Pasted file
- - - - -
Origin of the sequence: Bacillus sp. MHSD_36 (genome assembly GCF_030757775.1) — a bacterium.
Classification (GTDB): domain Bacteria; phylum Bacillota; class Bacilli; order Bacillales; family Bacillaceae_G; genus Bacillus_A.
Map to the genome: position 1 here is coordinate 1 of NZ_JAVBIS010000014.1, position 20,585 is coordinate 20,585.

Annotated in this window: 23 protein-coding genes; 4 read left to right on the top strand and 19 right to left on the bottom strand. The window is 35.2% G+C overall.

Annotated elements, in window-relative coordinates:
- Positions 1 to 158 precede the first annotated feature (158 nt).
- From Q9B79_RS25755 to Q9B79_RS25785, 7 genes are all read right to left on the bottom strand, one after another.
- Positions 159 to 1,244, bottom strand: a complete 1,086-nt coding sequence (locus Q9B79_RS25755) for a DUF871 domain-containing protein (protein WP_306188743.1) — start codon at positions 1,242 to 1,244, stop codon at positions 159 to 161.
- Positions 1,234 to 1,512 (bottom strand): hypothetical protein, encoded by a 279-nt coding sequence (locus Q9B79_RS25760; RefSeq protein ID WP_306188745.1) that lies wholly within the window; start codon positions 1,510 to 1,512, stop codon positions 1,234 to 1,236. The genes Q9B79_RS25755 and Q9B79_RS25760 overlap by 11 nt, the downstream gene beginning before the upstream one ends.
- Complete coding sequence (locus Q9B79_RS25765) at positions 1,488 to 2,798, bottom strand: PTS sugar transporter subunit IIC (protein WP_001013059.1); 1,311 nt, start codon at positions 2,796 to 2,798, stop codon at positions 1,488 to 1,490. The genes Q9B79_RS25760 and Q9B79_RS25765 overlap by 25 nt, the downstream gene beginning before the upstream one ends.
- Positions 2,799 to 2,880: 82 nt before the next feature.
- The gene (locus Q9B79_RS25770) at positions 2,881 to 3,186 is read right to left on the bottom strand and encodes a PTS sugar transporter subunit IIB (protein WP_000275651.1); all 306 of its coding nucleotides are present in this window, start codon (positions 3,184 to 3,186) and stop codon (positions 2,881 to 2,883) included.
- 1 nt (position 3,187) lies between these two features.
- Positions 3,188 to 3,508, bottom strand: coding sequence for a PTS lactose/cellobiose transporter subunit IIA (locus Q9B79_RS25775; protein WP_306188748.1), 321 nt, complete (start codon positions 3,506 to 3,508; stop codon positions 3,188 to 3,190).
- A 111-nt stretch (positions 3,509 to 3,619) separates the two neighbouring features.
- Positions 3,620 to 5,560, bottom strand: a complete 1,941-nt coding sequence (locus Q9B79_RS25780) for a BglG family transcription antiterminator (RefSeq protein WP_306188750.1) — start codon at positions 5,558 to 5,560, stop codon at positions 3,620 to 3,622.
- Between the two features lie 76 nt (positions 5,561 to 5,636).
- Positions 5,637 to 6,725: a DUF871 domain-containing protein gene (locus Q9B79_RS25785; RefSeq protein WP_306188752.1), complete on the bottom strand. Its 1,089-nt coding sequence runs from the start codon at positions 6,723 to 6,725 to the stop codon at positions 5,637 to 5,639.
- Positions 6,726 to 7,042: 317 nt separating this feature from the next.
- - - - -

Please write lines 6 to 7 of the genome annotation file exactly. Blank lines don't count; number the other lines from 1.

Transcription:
- Positions 1 to 158 precede the first annotated feature (158 nt).
- From Q9B79_RS25755 to Q9B79_RS25785, 7 genes are all read right to left on the bottom strand, one after another.